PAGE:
In 2019, Sulli joined the JTBC2 variety program The Night of Hate Comments, which discussed celebrity’s reactions to hateful comments, malicious rumors and cyberbullying they had encountered online. On the first episode, during Sulli’s turn, she responded cheerfully to the mean spirited comments, a demeanor that gained her a label on the show, “the nuclear bomb of hate comments.” 

 On October 14, 2019, at approximately 3:20 p.m. KST, Sulli was found dead by her manager on the second floor of her house in Seongnam, south of Seoul. The manager reportedly visited the house when he was not able to reach her, after trying to get a hold of her in order for her to continue filming her part in the drama Persona


While police were investigating the scene trying to find any possible evidence of a break in or murder, they found a note in Sulli’s diary that expressed her personal feelings but was confirmed to not be a suicide note. For privacy reasons, the note was not released to the public. 

On October 15, police filed for an autopsy to confirm the cause of death and performed it the following morning, concluding that her body did not show any signs of death due to external force, and it is likely a suicide that occurred on the night of October 13 or the morning of October 14.

Following her death it was revealed that the main cause could’ve been the extent of the severe cyberbullying she had received online. It was also revealed that Sulli had repeatedly begged SM Entertainment to take action against the cyberbullying and hate comments, but no action was taken.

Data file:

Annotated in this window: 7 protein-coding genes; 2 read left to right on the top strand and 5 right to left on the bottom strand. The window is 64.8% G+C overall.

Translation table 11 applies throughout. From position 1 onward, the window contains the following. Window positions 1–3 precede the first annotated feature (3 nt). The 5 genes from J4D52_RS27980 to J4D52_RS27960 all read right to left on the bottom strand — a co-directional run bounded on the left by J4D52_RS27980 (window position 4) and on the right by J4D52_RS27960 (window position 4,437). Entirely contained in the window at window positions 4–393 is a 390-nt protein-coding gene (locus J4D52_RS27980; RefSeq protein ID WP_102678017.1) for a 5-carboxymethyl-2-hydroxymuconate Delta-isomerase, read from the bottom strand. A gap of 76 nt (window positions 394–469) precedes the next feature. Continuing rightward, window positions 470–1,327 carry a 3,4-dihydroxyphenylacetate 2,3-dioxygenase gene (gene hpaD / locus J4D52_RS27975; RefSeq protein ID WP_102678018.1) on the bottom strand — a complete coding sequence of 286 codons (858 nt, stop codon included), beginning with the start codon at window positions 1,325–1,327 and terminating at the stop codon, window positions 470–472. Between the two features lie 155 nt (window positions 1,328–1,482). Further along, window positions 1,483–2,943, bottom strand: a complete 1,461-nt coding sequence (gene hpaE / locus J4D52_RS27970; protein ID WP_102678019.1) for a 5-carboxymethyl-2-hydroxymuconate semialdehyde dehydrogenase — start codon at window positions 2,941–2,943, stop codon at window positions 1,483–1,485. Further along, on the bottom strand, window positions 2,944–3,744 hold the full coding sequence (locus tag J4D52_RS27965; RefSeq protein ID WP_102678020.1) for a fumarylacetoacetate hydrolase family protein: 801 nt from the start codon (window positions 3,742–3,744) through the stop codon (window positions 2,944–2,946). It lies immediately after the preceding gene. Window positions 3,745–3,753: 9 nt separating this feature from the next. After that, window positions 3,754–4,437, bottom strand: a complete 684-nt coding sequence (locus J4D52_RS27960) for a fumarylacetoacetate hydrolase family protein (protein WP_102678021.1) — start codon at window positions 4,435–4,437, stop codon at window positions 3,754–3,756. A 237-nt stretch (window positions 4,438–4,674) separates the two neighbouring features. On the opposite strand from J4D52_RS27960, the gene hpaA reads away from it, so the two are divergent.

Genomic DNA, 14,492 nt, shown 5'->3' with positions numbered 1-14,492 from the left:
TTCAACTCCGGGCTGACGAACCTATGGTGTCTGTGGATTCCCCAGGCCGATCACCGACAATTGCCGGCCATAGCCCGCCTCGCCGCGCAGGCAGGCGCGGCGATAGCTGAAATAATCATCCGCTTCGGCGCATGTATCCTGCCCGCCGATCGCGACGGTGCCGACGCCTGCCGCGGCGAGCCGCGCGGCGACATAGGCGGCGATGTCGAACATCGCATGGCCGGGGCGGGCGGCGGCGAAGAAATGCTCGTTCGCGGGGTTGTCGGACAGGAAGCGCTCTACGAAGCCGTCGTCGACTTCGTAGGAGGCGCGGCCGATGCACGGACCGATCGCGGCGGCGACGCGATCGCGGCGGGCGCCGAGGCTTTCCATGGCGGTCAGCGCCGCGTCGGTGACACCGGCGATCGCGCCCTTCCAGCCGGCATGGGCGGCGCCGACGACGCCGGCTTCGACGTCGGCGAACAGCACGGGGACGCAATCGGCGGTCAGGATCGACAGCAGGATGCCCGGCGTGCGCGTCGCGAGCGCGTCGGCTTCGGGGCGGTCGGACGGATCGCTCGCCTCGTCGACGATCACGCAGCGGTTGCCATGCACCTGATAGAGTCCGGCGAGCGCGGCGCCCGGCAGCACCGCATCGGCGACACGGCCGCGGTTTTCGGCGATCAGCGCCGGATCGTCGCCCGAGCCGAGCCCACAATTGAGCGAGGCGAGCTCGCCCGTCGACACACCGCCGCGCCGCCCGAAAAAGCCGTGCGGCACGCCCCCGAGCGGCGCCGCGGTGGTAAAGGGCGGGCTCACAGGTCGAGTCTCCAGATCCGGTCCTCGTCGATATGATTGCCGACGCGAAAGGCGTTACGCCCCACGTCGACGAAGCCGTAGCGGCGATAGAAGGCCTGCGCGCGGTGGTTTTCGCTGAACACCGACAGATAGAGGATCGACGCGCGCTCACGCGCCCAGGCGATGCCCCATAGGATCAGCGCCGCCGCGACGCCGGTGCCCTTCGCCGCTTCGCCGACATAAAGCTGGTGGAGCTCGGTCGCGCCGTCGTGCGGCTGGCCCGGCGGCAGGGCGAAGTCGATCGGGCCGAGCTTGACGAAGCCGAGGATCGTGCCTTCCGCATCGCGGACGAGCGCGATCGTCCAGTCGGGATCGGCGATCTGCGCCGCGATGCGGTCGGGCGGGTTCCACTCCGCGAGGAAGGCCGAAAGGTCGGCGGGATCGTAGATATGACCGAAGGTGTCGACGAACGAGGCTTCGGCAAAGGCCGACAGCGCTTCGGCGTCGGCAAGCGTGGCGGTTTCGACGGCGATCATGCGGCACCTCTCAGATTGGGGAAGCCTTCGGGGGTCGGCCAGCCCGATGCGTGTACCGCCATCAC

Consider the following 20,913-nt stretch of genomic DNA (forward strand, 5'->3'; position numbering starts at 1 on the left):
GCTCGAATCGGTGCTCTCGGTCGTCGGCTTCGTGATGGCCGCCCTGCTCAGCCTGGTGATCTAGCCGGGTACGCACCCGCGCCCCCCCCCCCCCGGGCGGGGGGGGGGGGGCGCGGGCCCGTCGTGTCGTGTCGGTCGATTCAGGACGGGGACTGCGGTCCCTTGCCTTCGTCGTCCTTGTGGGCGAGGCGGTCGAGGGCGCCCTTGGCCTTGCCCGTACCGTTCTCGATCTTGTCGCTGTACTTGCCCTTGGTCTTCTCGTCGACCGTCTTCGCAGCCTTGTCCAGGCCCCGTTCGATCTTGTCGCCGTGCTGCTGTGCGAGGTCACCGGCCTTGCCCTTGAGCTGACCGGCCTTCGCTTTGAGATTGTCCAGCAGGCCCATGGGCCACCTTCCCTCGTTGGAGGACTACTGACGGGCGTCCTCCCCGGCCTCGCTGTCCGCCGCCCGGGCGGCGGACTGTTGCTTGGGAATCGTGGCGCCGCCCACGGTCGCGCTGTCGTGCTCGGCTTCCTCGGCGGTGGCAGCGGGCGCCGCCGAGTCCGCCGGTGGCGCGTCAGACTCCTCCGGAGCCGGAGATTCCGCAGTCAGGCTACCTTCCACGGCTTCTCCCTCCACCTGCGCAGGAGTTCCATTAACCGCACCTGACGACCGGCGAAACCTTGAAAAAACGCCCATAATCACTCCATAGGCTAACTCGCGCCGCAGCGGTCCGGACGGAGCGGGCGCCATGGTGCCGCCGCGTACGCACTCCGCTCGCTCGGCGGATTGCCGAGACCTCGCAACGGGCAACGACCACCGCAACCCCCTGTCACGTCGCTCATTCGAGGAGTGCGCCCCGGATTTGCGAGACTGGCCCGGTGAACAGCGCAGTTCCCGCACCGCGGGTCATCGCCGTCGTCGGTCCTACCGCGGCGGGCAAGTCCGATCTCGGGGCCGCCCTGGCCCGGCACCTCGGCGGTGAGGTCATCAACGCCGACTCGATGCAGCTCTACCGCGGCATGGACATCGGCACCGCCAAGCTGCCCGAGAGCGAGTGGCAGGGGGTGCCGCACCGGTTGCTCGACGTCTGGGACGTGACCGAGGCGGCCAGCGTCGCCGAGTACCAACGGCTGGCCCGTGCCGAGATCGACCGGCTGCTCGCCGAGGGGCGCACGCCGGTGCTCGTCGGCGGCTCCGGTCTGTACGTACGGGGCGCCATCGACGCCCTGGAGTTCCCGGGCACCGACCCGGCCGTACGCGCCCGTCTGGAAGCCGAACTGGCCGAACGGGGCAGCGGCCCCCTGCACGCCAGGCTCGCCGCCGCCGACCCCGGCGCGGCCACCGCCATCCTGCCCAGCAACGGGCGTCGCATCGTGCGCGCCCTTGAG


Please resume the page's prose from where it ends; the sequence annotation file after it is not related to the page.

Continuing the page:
In October 2018, Sulli revealed that she was struggling with panic disorder and social phobia since she was young. Prior to her death, Sulli was suffering from severe depression and was on antidepressants. 

Entertainer Hong Seok Chan, who was close to Sulli revealed that she cried out for help a year prior to her death on her private account saying, “Many celebrities, especially idols, have social media accounts but also have their own private accounts. Just up until last year, Sulli uploaded many posts expressing to her friends that she was going through a hard time. People around her worried about her and tried to protect her; they encouraged her with positive words. Recently, she was doing much better and seemed brighter and happier.”

The people around her continued to believe that Sulli was feeling better since she had returned to more activities and began posting more bright pictures to her account.

“We also had dinner after Night Of Hate Comments and we talked a lot.” he added, “Sulli received lots of advice from her seniors and a lot of people thought it was great that she would talk openly about hate comments and share her thoughts. Many people thought she had gotten better. We thought Sulli was learning to ignore the hateful comments. That’s how many of us thought, so when I heard of her passing, I couldn’t film anymore after.”

In the wake of Sulli’s death, fans flocked to the website of the presidential Blue House to file a petition urging the adoption of a real-name online comment system. “The freedom of expression is a vital value in democratic society, but insulting and hurting someone else’s dignity is beyond that limit,” said Lee Dong-gwi, a psychology professor at Yonsei University in Seoul. “There need to be far harsher penalties for those who violate that law.”

An association of South Korean entertainment management companies issued a statement on October 16th, vowing to pursue sterner legal action for “verbal violence” online.

To conclude, Sulli’s death was a major let down to many. She was one of very few idols who opened up about controversial topics and issues surrounding Korean society. We all wish that she is in a happier place now, and that her soul rests peacefully.